The digitization of newspapers is rapidly changing the lives of many researchers today and the most useful database is without doubt the British Library’s British Newspaper Archive (BNA) at www.britishnewspaperarchive.co.uk As digitization progresses I am finding out a variety of interesting facts about my ancestors. Some are fascinating tit bits which help flesh out what I already know about them. Such is the entry in the deaths column of the Worcester Herald for 18 July 1857 which I discovered today for my great great grandfather William Clement Heritage. I already knew that William had died aged 41 of a kidney related disease but this short yet simple entry gives me a little bit more, stating that his death was ‘ deeply regretted his family and friends, and [that he was] much respected.’
Newspapers can be one of our most informative sources
Other finds are more significant – feeding me important facts that will help me break down some of my family history brick walls or providing me with graphic details of how a relative died. I have had two such important finds recently. The first concerned another William Heritage. This William had baptised all but one of his children in Ettington south of Stratford upon Avon and was last recorded there in 1798 when he contributed £5 towards the building of the new church. I had also found the draft for a lease on a mill at Whichford some 12 miles away dated 1799 that William was planning to take out jointly with his father-in-law Charles Chapman. Charles had died the same year, however, and there was no evidence that William had gone ahead and taken out the lease. The next known record for William was not until 1818 when he was buried in Haselor a village just north of Stratford.
The British Newspaper Archive revealed that William had indeed taken out the lease at Whichford but that he had not stayed there long, for in 1802 an auction notice shows him putting the contents of his mill business at Whichford Mill up for sale on account of his leaving the area. So another three years of his life have been accounted for but I still some way to go to finding out why and when he ended up at Haselor!
Secondly and more dramatically I found out more about my Westwood family who are one of the case studies in my book (see page 25). I already knew that one of Joseph and Margaret Westwood’s three sons to die in his youth was Joseph aged 21 but up to now I only had the details on his death certificate. This told me that he had been killed by lightning in fields near Cark-in-Cartmel in Lancashire in 1912. A search on his name and the year of death across all newspapers in the BNA brought up two items of news concerning his death. As is often the case these were to be found in local newspapers based many miles from where he lived and died and goes to show that tragic deaths like this are newsworthy no matter where the newspaper is based – so it is wise to search across the whole database rather than restrict it to newspapers in the vicinity of the event.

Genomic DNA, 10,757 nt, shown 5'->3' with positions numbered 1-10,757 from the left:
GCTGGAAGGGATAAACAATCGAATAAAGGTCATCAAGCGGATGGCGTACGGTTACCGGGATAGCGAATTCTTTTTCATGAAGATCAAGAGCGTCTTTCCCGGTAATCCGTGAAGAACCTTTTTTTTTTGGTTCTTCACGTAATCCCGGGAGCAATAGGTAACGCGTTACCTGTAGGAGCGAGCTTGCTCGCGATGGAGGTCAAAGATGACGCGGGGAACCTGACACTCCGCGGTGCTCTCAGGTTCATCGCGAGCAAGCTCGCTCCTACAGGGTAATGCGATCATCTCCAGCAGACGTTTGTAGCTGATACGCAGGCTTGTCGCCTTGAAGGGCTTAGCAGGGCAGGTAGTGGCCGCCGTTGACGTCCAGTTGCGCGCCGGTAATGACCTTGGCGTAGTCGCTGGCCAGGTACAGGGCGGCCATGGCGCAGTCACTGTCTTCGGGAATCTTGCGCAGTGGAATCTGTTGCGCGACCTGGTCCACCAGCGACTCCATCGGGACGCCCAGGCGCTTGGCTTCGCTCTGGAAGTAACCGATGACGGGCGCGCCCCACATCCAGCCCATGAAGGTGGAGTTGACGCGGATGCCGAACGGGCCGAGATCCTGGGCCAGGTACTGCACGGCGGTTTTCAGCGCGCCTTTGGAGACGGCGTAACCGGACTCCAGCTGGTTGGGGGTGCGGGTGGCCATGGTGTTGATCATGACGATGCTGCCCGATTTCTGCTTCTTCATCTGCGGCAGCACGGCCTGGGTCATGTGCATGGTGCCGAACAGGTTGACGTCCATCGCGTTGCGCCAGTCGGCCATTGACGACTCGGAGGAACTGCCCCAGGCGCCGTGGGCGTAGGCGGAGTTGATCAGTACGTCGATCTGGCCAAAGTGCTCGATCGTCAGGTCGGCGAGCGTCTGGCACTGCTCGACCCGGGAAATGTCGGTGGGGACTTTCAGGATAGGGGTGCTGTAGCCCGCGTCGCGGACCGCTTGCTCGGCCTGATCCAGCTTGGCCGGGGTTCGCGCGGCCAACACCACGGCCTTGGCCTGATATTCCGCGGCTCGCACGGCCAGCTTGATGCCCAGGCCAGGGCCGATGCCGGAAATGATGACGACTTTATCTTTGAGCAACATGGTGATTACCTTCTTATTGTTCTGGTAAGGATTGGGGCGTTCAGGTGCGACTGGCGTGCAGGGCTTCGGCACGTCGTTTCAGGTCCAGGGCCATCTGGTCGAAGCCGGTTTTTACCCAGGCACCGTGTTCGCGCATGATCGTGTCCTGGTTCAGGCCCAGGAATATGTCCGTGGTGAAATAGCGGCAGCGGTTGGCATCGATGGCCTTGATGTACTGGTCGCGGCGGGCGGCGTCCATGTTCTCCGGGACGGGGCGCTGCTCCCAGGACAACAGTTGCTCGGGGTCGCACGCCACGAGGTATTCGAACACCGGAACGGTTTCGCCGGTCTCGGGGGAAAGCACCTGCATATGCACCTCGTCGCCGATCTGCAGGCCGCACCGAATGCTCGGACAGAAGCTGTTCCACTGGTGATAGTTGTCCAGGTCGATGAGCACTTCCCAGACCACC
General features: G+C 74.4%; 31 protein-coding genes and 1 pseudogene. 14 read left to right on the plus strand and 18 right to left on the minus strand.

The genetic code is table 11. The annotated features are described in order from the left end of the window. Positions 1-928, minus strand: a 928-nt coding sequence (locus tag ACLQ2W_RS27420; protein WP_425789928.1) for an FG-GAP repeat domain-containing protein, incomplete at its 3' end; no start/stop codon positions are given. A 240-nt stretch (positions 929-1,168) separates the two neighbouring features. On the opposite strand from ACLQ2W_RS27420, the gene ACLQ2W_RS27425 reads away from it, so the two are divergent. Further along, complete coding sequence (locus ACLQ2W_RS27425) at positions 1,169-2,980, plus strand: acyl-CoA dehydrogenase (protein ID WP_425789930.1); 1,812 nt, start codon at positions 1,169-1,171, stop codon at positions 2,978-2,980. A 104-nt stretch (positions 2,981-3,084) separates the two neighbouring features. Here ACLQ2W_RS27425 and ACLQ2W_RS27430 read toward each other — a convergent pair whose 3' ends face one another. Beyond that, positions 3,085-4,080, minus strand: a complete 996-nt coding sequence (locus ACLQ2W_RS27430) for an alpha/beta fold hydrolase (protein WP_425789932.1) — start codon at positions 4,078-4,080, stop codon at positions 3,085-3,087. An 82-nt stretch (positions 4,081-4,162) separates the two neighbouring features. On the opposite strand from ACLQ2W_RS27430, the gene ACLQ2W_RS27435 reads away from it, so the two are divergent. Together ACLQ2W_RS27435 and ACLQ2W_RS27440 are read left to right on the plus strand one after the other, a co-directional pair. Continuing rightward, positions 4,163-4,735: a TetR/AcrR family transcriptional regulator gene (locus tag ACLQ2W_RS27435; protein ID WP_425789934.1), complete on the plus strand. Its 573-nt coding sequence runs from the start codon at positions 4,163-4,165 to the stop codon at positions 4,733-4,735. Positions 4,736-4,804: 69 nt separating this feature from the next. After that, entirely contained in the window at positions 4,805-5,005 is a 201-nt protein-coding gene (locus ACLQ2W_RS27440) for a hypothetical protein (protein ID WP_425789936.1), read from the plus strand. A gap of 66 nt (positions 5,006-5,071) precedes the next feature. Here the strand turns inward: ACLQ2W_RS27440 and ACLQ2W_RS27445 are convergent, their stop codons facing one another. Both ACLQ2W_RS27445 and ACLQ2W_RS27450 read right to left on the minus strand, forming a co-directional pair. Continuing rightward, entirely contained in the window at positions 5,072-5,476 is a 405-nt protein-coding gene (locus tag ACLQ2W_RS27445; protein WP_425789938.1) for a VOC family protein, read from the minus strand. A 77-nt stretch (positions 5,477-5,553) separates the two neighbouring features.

Newspaper entry concerning Joseph’s tragic death
Both the Hull Daily Mail and The Lichfield Mercury gave details of how Joseph died and using both articles together I was able to get a good idea of what happened that day. The thunderstorm had been brief but severe and had struck Joseph and two other men as they were cutting bracken. What was very revealing for me was that Joseph’s younger brother Thomas aged 14 had been one of the other two men but had survived. The Lichfield Mercury describes how Joseph’s body was ‘burned from the right shoulder to the right foot’ while the Hull paper gave the following account:
Evidence at the inquest at Cark North Lancashire on Monday showed that after the lightning had struck the 3 men engaged in Bracken cutting at Holker Bank on Saturday afternoon Joseph Westwood Junior was left a dead in a sitting position with his eyes open. Only about six inches of his coat was torn but his body was badly marked by lightning. Thomas Westwood 14 was found in a delirious condition looking over a gate with his clothes badly torn and Thomas Sargent the other injured man had wanted some distance before collapsing.
New data is constantly being added to the BNA so don’t forget to re-run your searches at regular intervals. When the Westmorland Gazette and Lancaster Gazettes for 1912 are added no doubt I will find further details about Joseph’s death.
You can find out more about Newspapers and Magazines and how to use them as sources for family history in Chapter 5 of my book.